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disposable VS resuable: nappies and wipes

April 12, 2013

What is one of the most important decisions you will make for your children, we hear you ask? Which school you should send them to? No! Whether to use disposable or re-usable nappies or wipes? YES!

Well, maybe not the most important questions, but for many, this question is a difficult one. With rising costs involved in keeping your baby’s hygiene in check (The Women’s Environmental Network commissioned a study in 2006 which concluded that using disposable nappies could cost around £500 more than using reusable ones, which would initially cost anywhere from £80 to £200), as well as increasing concern regarding the chemicals used in disposable nappies, many parents are paying more attention to their options.

After our recent competition with Cheeky Wipes we thought it would be interesting to analyse your options for you and we were pretty surprised by what we found. For example, did you know that by the time your child is potty trained (between 2 and a half and 3 years on average) they will have used between 4,000 and 6,000 disposable nappies. All of which go to landfill.

Disposable nappies have their benefits, don’t get us wrong. They are so convenient, lightweight and easy to get hold of that many mums appreciate their easy, no fuss approach to keeping your baby ‘contained’. The polyacrylates inside the nappy that absorb everything turn into a gel when wet, containing the wetness, and can hold many times their own weight in liquid. They also don’t contribute to your already huge laundry load, which itself minimises the effect on the environment caused by repeated washing and drying.

The option to explore the world of reusable nappies and wipes is not one that all parents are open to, however, it can ultimately be more rewarding, ‘saving the world’ together style. Not only are you dramatically reducing the contents of landfill sites (only damaged nappies need to be thrown away), reusable nappies can be used by subsequent children which can only help keep your bank account a bit fuller. The environmental benefits cannot be ignored, as reusable nappies can be better by up to 40%, with the effect ultimately decided by the parents and how they choose to wash and dry the nappies or wipes.  Ultimately, though, most parents choose these nappies or wipes because of their economically friendly impact – many councils offer schemes such as cashback, vouchers and free samples to encourage parents to change to reusable nappies for free or at a discount. You can even make your own inserts and/or wipes from fleece which is a hugely absorbent but fast drying man-made material and reduces the cost further. It is also interesting to note that one size of reusable nappy often lasts from birth to potty training as they feature adjustable poppers or Velcro.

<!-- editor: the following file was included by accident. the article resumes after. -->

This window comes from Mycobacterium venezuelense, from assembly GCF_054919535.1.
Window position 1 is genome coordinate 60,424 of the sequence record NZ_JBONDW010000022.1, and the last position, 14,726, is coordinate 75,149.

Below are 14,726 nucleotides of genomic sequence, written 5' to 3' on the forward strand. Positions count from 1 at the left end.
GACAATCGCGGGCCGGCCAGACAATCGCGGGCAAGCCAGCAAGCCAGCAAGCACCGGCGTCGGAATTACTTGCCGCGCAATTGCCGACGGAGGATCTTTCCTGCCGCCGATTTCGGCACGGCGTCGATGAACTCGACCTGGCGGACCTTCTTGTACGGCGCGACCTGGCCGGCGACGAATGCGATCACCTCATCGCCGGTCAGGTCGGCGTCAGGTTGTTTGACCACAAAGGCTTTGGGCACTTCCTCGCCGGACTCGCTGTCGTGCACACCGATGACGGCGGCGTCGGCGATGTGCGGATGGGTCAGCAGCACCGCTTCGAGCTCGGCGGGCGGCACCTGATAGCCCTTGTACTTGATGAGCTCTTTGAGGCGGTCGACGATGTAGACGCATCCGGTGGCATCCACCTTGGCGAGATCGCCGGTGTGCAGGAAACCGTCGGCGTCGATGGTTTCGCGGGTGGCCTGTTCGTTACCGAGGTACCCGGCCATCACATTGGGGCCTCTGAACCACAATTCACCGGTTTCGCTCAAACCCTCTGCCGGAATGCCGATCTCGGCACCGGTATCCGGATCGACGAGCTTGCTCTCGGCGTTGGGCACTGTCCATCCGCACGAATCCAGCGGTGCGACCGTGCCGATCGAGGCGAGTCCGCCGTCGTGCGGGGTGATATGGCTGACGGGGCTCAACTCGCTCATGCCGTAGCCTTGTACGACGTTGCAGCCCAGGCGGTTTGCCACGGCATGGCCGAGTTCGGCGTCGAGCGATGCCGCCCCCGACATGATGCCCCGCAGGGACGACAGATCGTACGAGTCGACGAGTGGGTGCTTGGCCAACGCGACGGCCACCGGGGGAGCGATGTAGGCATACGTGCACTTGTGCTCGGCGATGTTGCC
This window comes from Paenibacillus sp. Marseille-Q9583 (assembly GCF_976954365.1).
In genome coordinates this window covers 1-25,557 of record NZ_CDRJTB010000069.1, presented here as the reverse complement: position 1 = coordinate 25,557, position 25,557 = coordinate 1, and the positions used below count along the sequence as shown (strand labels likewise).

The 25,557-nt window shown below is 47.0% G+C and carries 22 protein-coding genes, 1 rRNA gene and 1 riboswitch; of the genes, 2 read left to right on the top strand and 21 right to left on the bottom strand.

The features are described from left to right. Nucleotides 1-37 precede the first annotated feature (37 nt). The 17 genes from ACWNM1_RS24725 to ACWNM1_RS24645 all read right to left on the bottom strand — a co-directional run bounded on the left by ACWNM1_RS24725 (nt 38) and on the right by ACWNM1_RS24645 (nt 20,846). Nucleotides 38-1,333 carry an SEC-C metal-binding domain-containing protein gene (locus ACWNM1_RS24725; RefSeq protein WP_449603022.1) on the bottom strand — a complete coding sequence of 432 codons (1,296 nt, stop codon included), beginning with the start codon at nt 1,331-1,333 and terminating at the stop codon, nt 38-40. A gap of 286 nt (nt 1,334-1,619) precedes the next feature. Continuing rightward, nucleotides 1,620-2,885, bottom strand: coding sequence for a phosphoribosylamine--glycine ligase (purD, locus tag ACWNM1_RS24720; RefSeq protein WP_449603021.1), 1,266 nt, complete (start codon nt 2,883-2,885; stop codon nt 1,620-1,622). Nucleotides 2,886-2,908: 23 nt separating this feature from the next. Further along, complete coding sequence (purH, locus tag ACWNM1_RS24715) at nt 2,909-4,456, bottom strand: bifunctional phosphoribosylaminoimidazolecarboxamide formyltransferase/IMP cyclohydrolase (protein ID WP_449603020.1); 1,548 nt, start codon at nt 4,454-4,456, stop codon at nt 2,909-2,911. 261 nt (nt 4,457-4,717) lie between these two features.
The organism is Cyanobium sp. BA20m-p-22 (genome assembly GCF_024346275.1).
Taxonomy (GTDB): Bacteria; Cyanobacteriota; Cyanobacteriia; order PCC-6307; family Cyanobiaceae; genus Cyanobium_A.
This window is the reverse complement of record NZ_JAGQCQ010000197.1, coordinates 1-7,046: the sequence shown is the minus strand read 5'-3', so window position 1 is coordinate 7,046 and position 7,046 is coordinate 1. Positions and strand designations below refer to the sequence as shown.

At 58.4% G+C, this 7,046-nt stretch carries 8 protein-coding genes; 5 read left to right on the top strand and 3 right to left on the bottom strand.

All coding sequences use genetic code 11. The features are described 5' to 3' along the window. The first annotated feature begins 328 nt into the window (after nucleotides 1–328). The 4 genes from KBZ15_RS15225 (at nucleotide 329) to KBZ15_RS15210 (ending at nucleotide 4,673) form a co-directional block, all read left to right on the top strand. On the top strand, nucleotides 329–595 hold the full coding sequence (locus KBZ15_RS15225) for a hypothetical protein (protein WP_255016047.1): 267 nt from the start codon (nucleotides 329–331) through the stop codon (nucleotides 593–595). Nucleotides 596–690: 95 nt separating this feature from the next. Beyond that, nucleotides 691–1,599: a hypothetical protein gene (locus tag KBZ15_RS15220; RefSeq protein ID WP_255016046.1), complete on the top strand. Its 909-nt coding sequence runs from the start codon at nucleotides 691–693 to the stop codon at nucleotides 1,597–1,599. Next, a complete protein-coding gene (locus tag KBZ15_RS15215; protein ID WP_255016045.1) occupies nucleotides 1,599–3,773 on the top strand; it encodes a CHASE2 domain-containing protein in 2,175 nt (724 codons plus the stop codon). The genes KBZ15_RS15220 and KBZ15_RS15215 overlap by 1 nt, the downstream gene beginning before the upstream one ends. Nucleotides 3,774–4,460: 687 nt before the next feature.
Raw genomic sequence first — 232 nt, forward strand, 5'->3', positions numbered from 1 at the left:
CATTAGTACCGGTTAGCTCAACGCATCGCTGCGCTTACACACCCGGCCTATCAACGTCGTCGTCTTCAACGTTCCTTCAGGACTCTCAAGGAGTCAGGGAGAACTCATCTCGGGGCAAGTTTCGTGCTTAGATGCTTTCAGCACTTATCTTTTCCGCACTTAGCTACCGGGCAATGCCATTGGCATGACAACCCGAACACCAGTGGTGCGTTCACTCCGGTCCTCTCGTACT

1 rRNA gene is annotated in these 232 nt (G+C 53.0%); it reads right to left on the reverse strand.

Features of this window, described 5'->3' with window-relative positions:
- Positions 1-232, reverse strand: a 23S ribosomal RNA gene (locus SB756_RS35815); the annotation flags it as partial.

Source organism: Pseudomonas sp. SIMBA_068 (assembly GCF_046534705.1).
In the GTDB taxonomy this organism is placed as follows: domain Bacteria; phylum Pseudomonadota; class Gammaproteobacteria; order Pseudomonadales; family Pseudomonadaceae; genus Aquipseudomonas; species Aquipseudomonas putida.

Reusable nappies and wipes have their downsides too. They aren’t a very convenient option as they need to be washed regularly (although not after every use as many have a removable highly absorbent slip inside) and this washing naturally incurs quite a bit of energy and water use. They can also be less absorbent and may not fit quite as tightly as disposable nappies, which means leaks. Many parents say that they feel chained to either the washing machine or the dryer in a bid to stay on top of the washing needed to keep up with your baby’s body, which is the last thing you need with a small child and potentially older siblings.

Many parents choose to make a compromise in the form of eco-friendly disposable nappies. These are often cheaper than regular disposable nappies and are not made using chemicals, so for those reluctant to expose their baby to chemicals that aren’t 100% necessary, these nappies are a nice compromise. However, these nappies often don’t break down any quicker than ordinary disposable nappies, they just contain fewer polyacrylates, so can be kinder to your baby’s bottom (many parents claim they reduce nappy rash considerably).

With so many options, parents are bound to find an option to suit them and all it takes is a bit of experimenting! You don’t just have to stick to one option either – why not try mixing and matching disposable with reusable options?

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